Let $X:=C([-1,1])$ and equip it with $\| \cdot \|_{1}$. Further, let $\delta_{n}: X \to \mathbb C$ be a linear functional, such that for $n \in \mathbb N$, $\delta_{n}(f)=\frac{n}{2}\int_{-\frac{1}{n}}^{\frac{1}{n}}dxf(x)$.

I want to show:

$1.$ $\| \delta_{n} \|_{*}=\frac{n}{2}$

$2.$ that $\delta_{\infty}$ where $\delta_{\infty}(f):=f(0)$ is not linear bounded functional on $X$.

$3.$ $\lim\limits_{n \to \infty}\delta_{n}(f)=f(0)$ for all $f\in X$.

My ideas:

$1.$ the easiest part is clear: for $f\in X$: $\vert\delta_{n}(f)\vert=\frac{n}{2}\vert\int_{-\frac{1}{n}}^{\frac{1}{n}}dxf(x)\vert\leq \frac{n}{2}\int_{-\frac{1}{n}}^{\frac{1}{n}}dx\vert f(x)\vert\leq \frac{n}{2}\| f\|_{1}\Rightarrow \| \delta_{n} \|_{*}\leq\frac{n}{2}$ for $n \in \mathbb N$.

for the converse $\geq $ I want to use, for a particular $n \in \mathbb N$, the function $f=\frac{n}{2}1_{[-\frac{1}{n}, \frac{1}{n}]}$. It is clear that $\delta_{n}(f)=\frac{n}{2}$ but my problem is that $f \notin X$. I am struggling to create a sequence of continuous functions $(f_{n})_{n}$ that converges pointwise to $f$. Any ideas?

$2.$ My idea is to find normalised functions $(f_{n})_{n}$ on $[-1,1]$, i.e. $\| f_{n} \|_{1}=1$ but that $f_{n}(0)=n$ for all $n \in \mathbb N$ but no idea how to formalize this into continuous functions.

for $3.$ I am think of using some form of Hölder but I am not sure how I would eventually reach $\lim\limits_{n \to \infty}\delta_{n}(f)=f(0)$

  • $\begingroup$ Your choice for $f$ in 1. is perfectly fine. $\endgroup$ – Jakobian Jul 7 at 19:00
  • $\begingroup$ But I would need to approximate it with continuous functions, how do I do that? $\endgroup$ – SABOY Jul 7 at 19:31
  • $\begingroup$ Just choose piecewise continuous ones $\endgroup$ – Jakobian Jul 7 at 19:39
  • $\begingroup$ Connecting points $(0, 0), (-1/n-\varepsilon, 0), (-1/n, 1), (1/n, 1), (1/n+\varepsilon, 1), (1, 1)$, a trapezoid $\endgroup$ – Jakobian Jul 7 at 19:43
  • $\begingroup$ @Jakobian can you give an example of one? $\endgroup$ – SABOY Jul 7 at 21:03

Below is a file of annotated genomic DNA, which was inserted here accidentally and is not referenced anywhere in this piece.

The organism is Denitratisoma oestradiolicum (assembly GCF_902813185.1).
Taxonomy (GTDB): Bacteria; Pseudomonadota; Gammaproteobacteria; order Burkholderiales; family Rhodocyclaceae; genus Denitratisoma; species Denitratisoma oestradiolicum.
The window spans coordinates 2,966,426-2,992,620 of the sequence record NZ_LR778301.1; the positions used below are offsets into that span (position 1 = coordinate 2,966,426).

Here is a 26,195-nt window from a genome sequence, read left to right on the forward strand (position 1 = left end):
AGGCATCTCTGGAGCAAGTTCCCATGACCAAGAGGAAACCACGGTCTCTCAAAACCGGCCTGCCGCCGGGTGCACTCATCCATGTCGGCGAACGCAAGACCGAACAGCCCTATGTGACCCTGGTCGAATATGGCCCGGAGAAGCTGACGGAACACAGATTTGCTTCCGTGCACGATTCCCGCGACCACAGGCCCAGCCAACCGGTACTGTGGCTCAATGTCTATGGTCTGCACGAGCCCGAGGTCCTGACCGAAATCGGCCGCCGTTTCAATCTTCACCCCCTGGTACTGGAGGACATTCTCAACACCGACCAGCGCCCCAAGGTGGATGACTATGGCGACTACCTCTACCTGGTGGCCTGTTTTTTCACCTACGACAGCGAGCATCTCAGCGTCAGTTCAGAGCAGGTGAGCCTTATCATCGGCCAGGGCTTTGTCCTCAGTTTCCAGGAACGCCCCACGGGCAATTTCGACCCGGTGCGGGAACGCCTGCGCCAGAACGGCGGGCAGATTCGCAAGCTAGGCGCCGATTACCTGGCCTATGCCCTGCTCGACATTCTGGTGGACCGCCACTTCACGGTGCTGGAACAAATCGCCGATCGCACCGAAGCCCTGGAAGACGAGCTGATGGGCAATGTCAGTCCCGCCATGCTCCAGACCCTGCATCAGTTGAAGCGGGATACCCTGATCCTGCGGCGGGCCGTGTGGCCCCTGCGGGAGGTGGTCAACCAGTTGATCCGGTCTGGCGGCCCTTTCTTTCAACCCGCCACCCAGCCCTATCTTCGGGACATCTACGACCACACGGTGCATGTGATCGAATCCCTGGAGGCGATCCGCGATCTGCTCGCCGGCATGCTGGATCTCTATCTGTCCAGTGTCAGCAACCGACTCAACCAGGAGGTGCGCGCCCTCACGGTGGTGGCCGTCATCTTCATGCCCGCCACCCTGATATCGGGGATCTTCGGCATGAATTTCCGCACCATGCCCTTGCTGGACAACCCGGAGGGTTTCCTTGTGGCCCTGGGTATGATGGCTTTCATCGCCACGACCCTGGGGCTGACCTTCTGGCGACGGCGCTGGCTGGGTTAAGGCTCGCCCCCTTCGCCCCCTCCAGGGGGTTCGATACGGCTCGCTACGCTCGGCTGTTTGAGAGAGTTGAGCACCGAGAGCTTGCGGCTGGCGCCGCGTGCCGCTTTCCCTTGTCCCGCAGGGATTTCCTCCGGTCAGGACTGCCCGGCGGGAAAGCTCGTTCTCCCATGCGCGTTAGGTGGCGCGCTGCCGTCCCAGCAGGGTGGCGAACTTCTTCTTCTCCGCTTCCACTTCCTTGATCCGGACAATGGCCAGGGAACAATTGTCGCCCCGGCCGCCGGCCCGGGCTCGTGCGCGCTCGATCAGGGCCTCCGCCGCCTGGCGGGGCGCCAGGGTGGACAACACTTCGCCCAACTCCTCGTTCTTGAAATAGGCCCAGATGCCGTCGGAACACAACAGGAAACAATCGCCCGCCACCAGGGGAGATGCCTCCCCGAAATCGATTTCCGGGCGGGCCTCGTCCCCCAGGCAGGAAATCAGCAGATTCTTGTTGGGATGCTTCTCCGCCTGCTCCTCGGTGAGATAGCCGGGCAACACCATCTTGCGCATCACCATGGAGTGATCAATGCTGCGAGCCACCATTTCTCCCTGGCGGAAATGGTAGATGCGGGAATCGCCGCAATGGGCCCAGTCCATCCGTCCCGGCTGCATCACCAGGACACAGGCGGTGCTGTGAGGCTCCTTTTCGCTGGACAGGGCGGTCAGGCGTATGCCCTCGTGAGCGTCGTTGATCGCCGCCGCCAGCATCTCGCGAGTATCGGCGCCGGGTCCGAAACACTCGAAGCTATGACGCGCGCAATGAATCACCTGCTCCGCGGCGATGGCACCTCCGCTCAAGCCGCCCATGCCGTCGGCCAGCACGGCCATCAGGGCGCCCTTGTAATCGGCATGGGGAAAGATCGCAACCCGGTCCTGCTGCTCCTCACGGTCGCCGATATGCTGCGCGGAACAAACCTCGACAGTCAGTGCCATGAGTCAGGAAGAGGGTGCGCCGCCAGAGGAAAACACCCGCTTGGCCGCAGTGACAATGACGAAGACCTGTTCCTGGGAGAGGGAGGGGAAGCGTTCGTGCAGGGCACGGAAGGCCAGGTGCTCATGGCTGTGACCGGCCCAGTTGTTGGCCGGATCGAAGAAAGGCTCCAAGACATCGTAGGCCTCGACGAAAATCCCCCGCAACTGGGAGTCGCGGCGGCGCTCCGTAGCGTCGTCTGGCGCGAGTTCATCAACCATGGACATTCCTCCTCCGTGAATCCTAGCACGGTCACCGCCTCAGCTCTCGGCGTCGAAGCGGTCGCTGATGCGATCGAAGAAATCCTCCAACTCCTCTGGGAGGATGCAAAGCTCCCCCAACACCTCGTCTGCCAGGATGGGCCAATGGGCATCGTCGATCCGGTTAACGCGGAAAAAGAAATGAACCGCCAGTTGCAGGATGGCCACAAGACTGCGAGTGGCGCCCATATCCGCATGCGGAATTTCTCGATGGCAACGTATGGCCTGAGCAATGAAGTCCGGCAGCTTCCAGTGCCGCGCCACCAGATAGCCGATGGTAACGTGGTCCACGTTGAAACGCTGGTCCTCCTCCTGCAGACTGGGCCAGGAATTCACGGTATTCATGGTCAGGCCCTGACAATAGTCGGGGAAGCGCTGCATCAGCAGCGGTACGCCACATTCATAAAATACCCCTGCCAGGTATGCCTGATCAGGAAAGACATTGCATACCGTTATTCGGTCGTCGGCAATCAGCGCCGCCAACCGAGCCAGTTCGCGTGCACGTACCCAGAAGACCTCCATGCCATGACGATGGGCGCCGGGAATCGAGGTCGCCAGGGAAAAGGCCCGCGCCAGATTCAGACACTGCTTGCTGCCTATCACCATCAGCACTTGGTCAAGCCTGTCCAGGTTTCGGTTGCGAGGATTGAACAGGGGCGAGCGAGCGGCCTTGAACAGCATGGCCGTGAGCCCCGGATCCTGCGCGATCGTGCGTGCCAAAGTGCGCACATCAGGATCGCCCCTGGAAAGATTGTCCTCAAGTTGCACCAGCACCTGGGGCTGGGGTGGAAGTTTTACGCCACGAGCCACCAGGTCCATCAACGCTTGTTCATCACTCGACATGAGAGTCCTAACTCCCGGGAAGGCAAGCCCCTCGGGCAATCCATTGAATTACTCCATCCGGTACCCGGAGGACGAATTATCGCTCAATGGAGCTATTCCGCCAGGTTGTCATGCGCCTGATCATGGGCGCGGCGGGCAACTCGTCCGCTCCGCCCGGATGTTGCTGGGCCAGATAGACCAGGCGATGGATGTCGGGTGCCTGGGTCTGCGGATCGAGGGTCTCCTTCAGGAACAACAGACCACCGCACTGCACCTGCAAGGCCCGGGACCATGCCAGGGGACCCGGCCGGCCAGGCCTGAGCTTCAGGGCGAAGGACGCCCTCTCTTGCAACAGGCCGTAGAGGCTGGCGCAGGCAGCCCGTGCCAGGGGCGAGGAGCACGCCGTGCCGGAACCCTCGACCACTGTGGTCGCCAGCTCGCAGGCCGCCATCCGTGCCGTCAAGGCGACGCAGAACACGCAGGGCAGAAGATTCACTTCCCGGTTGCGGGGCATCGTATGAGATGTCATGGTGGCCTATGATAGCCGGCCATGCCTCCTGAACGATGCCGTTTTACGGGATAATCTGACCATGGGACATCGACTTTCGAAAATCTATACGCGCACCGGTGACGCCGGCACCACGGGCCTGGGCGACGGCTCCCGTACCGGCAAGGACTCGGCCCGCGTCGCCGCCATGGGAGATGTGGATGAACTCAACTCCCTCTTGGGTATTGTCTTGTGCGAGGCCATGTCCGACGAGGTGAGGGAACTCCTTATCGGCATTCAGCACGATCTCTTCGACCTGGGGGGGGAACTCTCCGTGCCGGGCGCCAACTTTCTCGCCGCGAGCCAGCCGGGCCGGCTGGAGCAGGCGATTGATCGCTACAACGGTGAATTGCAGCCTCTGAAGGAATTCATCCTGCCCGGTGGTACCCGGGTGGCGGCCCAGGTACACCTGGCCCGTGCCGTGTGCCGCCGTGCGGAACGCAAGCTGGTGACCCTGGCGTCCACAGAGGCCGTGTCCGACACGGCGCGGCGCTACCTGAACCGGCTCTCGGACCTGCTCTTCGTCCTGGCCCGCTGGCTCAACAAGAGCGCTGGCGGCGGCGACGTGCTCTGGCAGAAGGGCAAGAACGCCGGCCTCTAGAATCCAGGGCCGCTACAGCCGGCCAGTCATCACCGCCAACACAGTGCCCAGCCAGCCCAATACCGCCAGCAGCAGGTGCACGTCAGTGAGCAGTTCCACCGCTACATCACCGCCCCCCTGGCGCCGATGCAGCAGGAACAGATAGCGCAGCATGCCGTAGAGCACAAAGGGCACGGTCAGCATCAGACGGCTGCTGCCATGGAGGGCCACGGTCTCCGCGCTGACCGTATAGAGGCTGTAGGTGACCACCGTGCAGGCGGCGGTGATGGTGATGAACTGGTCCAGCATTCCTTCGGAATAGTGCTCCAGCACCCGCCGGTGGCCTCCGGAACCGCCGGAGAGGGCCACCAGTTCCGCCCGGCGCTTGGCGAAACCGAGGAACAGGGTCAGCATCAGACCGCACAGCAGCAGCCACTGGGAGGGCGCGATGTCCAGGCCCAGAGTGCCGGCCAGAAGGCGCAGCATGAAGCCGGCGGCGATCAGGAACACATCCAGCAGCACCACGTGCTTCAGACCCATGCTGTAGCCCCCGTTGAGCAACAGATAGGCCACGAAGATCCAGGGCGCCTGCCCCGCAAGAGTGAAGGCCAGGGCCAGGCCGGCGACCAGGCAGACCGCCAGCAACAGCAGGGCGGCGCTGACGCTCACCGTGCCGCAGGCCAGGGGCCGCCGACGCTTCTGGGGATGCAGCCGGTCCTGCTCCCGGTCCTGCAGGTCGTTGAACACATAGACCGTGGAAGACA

1. You need a function $f \in X$ which is supported on $\left[-\frac1n, \frac1n\right]$. For example you can take $$f(x) = n\exp\left({\frac1{n^2x^2-1}}\right)\,1_{\left(-\frac1n, \frac1n\right)}(x)$$ Then we have $$\|f\|_1 = n\int_{-\frac1n}^\frac1n \exp\left({\frac1{n^2x^2-1}}\right)\,dx = \begin{bmatrix} t =nx \\dt = n\,dx \end{bmatrix} = \int_{-1}^1 \exp\left(\frac1{t^2-1}\right)\,dt$$ $$\delta_n(f) = \frac{n^2}2\int_{-\frac1n}^\frac1n \exp\left({\frac1{n^2x^2-1}}\right)\,dx = \begin{bmatrix} t =nx \\dt = n\,dx \end{bmatrix} = \frac{n}2\int_{-1}^1 \exp\left(\frac1{t^2-1}\right)\,dt$$ so $\|\delta_n\|_* \ge \frac{|\delta_n(f)|}{\|f\|_1} = \frac{n}2$.
  2. Consider $f_n(x) = (1-|x|)^n$. We have $f_n(0) = 1$ but $$\|f_n\|_1 = 2\int_0^1(1-x)^n\,dx = \frac2{n+1} \xrightarrow{n\to\infty} 0$$ so $\delta_\infty$ cannot be bounded.
  3. Let $\varepsilon > 0$. $f$ is continuous at $0$ so there exists $n_0 \in \mathbb{N}$ such that $$|x| < \frac1{n_0} \implies |f(x)-f(0)| < \varepsilon$$ For $n \ge n_0$ we have $$|\delta_n(f) - \delta_\infty(f)| = \left|\frac{n}2\int_{-\frac1n}^\frac1n f(x)\,dx-f(0)\right| \le \frac{n}2\int_{-\frac1n}^\frac1n |f(x)-f(0)|\,dx \le \varepsilon$$ so $\delta_n(f) \to \delta_\infty(f)$.

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